The Work Of Howard Kanovitz
by Udo Kultermann
"The work of Howard Kanovitz is one of the pioneering achievements toward the reintegration of the realist tradition into contemporary art. Along with parallel, but different, approaches by artists such as Philip Pearlstein, Alfred Leslie, Richard Estes, and Malcolm Morley, Kanovitz created a basis for a complex realism and the various facets that followed. His realism is a fresh reappraisal of the urban environment of New 70's and thus different from all the earlier types of realist painting. Among the several innovations of his artistic approach is the democratization of subject matter, which includes portraits of his friends, major figures of the New York art scene, banal objects taken from the daily environment of the artist, popular media imagery and objects from the world of advertising--all themes reflecting a specific and unique iconography and a real-life approach to the perception of a real environment. Like the Florentine painters Masaccio, Andrea del Castagno and Uccello in their time, Kanovitz established methods by which it was possible to visually understand and represent the complex and sophisticated cultural milieu in his time.
1966, New Yorkers I
1977, Projected Man
He developed a specific technique, including photography, opaque projection, and silk screen methods, and with these achieved an appropriate documentation of the multilayered reality of the New York urban scene (New Yorkers I and The Opening of 1967). In several of his works the process of the development of the painting remains visible to the viewer, while in other works, by means of human scale cut-out figures standing on the floor in front of the painting, the viewing itself becomes the theme (The People of 1968). In still other works he inaugurates a new and ambivalent approach of revitalizing the tradition of trompe l'oeil painting (Projected Man of 1977).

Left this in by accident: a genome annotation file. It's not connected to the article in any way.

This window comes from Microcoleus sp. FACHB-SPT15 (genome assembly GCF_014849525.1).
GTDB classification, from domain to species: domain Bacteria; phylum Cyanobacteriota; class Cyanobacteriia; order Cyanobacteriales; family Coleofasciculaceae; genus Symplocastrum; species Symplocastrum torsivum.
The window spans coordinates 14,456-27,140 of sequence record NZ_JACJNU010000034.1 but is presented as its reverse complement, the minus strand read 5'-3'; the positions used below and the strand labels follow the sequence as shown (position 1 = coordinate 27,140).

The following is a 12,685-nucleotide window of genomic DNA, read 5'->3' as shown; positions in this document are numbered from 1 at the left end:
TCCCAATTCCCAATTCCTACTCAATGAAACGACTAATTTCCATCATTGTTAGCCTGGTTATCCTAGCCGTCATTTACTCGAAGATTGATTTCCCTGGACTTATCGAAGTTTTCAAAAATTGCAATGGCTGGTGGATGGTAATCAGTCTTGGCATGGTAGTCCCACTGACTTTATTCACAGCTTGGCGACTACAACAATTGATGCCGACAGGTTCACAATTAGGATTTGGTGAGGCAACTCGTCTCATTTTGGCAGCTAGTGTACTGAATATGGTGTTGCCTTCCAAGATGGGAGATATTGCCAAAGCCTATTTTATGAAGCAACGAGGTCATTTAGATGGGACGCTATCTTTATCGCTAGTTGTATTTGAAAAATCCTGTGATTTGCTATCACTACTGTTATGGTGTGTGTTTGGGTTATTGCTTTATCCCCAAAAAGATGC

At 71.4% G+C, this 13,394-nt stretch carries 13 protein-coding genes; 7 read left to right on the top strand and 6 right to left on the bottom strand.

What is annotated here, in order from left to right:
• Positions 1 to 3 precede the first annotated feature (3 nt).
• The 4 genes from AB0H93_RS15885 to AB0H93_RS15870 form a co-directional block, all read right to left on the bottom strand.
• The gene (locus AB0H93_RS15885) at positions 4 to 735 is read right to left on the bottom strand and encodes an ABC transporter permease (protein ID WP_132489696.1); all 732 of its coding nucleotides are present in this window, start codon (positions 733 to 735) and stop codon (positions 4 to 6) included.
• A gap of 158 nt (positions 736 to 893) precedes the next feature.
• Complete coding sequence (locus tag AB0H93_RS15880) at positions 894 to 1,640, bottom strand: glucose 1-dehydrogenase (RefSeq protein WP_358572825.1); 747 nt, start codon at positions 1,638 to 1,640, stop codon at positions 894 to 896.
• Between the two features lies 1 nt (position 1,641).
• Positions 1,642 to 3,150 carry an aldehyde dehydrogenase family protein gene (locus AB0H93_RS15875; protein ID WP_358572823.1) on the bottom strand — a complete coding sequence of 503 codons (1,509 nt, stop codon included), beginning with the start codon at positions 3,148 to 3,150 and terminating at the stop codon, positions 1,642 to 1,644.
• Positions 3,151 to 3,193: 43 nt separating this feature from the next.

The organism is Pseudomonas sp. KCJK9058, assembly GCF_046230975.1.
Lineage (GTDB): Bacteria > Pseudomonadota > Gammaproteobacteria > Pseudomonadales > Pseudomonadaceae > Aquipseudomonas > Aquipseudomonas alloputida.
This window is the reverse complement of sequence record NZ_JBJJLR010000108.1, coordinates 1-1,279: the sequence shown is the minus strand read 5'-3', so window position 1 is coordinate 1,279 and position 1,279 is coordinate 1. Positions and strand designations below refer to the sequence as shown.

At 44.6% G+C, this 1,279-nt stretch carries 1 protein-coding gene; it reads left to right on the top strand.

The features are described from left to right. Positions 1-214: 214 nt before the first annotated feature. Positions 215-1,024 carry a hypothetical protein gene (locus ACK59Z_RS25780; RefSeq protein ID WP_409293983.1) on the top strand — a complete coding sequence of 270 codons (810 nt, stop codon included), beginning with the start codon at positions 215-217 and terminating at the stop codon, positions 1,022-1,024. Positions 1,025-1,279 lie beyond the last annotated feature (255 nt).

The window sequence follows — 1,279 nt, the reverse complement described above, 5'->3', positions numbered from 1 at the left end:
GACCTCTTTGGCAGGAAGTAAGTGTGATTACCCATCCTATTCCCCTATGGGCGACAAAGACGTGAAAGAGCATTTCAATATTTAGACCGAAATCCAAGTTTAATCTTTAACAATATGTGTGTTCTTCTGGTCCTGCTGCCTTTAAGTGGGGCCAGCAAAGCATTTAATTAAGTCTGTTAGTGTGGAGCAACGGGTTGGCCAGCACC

Since 1971/1972 Kanovitz's use of sophisticated forms of illusion has played an especially important role in his work, which becomes a philosophical challenge that questions the traditional vision of realism. The awareness of this dimension was articulated by Kanovitz himself. "Fidelity to the subject as seen begins to shift as elements not usually associated with subjects tak "Fidelity to the subject as seen begins to shift as elements not usually associated with subjects take on symbolic importance."
1967, The Opening
The complex formal and iconographic range of Kanovitz's works since 1980 has furthermore increased, and encompasses images of memory, literary analogies and details of the cultural environment of Amagansett, in the State of New York, where Kanovitz lives after extensive travels in Europe during the late 'seventies.
His works in recent years include landscapes, still-lifes and scenes with figures--not in the tradition of these categories, but often in a combination, thus constituting new pictorial forms. Consistently through all the various phases of his work Howard Kanovitz is concerned with the reality of seeing. Seeing and knowing, the problematic and human dimension of perception, are the main concern of the artist. The art of Howard Kanovitz reflects on the process and essence of painting, on the continuity of an art form which opens new perspectives not only for the eye also for the mind, and thus is in line with the general reflected consciousness of our time. The eternal question of how reality can be perceived has been transcended into a creative and visual articulation of the unsolvable question of what reality is.